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Market Advisor: Tax Implications for Forced Sales of Livestock Due to Drought

Livestock producers who are forced to sell livestock due to drought conditions may receive special consideration for federal income tax reporting purposes.

By Tim Petry, Livestock Marketing Economist

NDSU Extension Service

Extremely dry weather conditions are occurring again in parts of the northern Plains. High feed and fuel prices likely will limit the options livestock producers have for dealing with the loss of forage. If the dry weather continues, forced liquidation of breeding livestock and early sales of market livestock may be necessary.

Livestock producers who are forced to sell livestock due to drought conditions may receive special consideration for federal income tax reporting purposes.

Income tax reporting for forced sales of livestock because of drought or other weather-related conditions may be handled in two different ways, according to Internal Revenue Service (IRS) guidelines.

The first provision applies to all types of livestock and allows postponement for reporting income from forced sales for one year. For example, the normal business practice for a beef cattle producer may be to background calves after fall weaning and market them the next February. If, due to drought conditions and lack of feed supplies, the calves are marketed at weaning in October, the income may be postponed until the next year. Only sales in excess of normal (normal usually is defined as the average number sold in the last three years) qualify for the deferral.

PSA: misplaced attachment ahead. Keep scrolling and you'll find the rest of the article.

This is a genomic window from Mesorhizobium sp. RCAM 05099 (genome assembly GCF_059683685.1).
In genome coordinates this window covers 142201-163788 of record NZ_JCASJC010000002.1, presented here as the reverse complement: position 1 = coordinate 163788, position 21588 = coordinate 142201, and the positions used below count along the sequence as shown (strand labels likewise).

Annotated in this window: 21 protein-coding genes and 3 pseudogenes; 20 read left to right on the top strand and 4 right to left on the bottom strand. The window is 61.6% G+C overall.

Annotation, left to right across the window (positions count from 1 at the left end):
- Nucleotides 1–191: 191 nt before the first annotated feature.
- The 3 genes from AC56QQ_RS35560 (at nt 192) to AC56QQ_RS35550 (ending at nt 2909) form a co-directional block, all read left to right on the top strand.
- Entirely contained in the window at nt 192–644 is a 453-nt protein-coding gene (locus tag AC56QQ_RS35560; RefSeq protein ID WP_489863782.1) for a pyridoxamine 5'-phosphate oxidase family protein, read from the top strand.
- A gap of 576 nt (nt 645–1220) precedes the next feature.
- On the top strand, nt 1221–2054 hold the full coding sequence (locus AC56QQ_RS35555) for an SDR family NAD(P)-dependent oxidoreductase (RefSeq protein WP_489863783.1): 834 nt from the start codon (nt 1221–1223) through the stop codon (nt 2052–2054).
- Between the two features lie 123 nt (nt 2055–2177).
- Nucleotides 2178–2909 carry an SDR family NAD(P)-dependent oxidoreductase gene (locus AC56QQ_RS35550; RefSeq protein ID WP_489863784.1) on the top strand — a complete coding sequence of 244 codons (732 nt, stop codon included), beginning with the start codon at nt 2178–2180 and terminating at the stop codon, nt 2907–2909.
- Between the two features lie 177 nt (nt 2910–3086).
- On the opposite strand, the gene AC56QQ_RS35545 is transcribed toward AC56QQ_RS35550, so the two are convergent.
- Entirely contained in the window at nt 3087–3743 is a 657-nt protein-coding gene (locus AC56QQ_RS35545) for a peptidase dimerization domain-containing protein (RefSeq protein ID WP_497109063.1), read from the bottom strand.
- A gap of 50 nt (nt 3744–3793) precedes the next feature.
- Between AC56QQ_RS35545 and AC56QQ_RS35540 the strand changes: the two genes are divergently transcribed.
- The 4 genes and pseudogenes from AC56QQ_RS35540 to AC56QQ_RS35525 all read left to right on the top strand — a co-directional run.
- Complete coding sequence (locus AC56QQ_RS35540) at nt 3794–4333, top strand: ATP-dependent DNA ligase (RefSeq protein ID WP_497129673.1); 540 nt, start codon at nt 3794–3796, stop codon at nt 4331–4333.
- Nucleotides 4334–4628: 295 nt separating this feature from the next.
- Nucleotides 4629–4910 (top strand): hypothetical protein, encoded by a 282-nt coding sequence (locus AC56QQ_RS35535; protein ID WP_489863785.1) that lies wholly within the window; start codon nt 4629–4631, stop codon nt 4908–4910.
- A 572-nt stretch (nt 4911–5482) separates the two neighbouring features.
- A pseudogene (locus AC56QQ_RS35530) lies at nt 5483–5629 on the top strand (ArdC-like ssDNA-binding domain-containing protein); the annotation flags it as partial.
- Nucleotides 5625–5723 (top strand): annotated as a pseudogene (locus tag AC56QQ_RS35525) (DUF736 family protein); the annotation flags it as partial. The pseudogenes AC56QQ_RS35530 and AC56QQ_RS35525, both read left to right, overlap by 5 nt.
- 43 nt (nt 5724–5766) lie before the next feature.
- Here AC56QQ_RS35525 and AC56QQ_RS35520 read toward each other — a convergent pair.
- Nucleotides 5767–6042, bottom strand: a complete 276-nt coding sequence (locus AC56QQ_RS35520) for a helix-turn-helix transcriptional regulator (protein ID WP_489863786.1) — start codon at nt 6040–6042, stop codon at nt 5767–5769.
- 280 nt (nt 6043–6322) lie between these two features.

The drought must have caused an area to be designated as eligible for assistance by the federal government. However, the livestock do not have to be raised or sold in the exact designated drought area, such as a particular county, but only in proximity.

To qualify, the livestock owner’s principal business must be farming or ranching and the cash method of accounting must be used.

The other IRS provision applies to the forced sale of draft, breeding and dairy animals, but excludes poultry. If these animals are sold due to drought, the sale may be treated as an involuntary conversion.

Producers can choose to postpone reporting the capital gain from forced sales as long as similar animals are repurchased in the future. For example, a sheep producer normally markets 25 cull ewes each year, but in a drought year is forced to sell 50 head. Only the additional 25 head that will be replaced later are eligible for the involuntary conversion.

Typically, the replacement period for involuntary conversion ends two years after the close of the tax year of when the gain occurs.

However, when livestock are sold due to drought conditions in an area eligible for federal assistance, producers have four years to replace the livestock. The IRS may extend the replacement period on a regional basis if drought conditions continue for a longer period. Each year, the IRS publishes a list of eligible counties where the replacement period is extended.

More information on the procedure for extending the replacement period and the list of counties eligible for extension through 2007 is available at http://www.irs.gov/pub/irs-drop/n-07-80.pdf.

Also, if it is “not practical” for the producer to reinvest in the same class of livestock, other classes of livestock or property (except real property) used for farming or ranching may qualify as replacement property.

The IRS tax code is complex, so livestock producers considering marketing livestock at abnormal times due to dry conditions should consult with their tax adviser. Other tax management tools, such as income averaging, also may be considered.


NDSU Agriculture Communication

Source:Tim Petry, (701) 231-7469, tim.petry@ndsu.edu
Editor:Rich Mattern, (701) 231-6136, richard.mattern@ndsu.edu
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